Immigration appeal hearings are being put back as far as next summer as the courts struggle to deal with a mounting workload.

The Gazette understands that HM Courts & Tribunals Service has drawn up a list of ‘priority’ cases to ensure the most urgent issues are dealt with. Cases involving children or detention are given top priority, with cases involving deportation and spouse or partner appeals from abroad given bottom billing.

In an email to practitioners sent last week, subsequently recalled but seen by the Gazette, a courts service chief admitted the delays were ‘unacceptable’.

Alison Harvey, legal director of the Immigration Law Practitioners’ Association, said there is now a serious problem with substantive hearings being adjourned or postponed.

‘[Delays] result in distress and anxiety for clients, their family members and their employers,’ she said. ‘Graduated fixed fees for legal aid work in immigration cases, and the purses of clients paying privately, are put under pressure as lawyers must manage a case over an extended period.’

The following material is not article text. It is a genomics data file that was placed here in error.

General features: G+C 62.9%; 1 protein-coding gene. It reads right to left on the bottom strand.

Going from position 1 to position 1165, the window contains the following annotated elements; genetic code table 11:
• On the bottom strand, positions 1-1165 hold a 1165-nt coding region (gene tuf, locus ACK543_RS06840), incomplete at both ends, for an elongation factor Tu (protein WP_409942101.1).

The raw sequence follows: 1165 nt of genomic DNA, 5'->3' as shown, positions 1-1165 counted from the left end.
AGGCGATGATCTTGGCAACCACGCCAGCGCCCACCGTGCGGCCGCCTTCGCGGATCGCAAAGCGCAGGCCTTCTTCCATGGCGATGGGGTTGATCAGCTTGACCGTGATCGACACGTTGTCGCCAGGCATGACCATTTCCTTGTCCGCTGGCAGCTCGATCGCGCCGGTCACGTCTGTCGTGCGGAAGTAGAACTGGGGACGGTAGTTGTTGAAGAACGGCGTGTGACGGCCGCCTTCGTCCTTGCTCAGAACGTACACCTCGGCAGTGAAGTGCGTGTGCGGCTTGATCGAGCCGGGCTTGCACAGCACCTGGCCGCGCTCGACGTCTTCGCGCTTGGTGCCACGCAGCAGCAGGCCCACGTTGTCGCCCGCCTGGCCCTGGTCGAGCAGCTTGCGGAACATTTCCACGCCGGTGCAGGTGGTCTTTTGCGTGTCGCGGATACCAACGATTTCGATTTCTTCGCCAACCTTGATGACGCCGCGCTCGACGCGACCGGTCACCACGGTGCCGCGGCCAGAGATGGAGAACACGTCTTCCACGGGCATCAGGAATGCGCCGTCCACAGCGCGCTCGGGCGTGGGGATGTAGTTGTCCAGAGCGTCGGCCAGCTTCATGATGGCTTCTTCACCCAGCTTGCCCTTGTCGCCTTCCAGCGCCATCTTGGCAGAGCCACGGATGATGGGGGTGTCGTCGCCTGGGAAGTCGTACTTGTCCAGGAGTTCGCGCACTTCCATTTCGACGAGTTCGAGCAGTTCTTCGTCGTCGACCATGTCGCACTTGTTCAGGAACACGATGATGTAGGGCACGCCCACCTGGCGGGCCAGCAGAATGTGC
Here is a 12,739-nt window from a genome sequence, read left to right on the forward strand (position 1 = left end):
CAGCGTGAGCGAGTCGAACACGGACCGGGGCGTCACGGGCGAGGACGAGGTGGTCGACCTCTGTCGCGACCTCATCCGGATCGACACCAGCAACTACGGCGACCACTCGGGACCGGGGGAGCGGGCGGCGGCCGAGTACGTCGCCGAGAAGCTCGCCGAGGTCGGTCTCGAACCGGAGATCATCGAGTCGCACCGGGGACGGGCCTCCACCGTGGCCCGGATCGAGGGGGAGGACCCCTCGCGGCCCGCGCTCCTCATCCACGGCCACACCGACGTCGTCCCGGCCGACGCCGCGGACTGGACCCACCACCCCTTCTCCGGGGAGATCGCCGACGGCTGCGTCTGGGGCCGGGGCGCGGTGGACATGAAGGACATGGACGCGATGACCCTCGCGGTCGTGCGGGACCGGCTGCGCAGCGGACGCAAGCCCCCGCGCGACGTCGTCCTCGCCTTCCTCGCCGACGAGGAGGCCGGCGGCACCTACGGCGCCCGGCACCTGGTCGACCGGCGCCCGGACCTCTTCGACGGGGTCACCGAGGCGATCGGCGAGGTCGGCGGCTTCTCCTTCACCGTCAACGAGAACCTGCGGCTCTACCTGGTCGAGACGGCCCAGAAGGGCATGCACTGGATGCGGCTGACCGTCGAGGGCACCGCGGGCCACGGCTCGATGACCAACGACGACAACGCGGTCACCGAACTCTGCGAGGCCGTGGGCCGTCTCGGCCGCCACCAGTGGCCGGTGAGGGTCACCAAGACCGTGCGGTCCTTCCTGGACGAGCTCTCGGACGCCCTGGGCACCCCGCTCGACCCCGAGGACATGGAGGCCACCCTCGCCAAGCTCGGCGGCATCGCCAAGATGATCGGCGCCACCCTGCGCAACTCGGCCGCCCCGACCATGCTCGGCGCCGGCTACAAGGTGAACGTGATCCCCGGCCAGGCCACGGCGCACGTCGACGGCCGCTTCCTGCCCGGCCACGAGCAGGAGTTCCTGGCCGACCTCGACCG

She noted that during the passage of the 2014 Immigration Act, which asked the courts to consider parliament’s view of ‘public interest’ when considering human rights claims, experts warned the changes were not properly analysed.

‘The delays seem to be part of the so-called ‘hostile environment’ the government is seeking to create,’ he said. ‘Unfortunately this extends to lawful migrants and their British families, who are in effect collateral damage.’Colin Yeo (pictured), a barrister at Garden Court Chambers, said one appeal lodged in January 2015 is not listed until June 2016.

A spokeswoman for HMCTS said the volume of new immigration and asylum chamber appeal received has fallen since July 2014, but that the ‘current flow’ of appeals has pushed listings back.

‘HMCTS is confident that we have sufficient capacity to deal with the number of appeals expected without increasing the current outstanding caseload.

‘We are preparing to put additional court time in place between April and July 2016 to make sure waiting times do not increase.’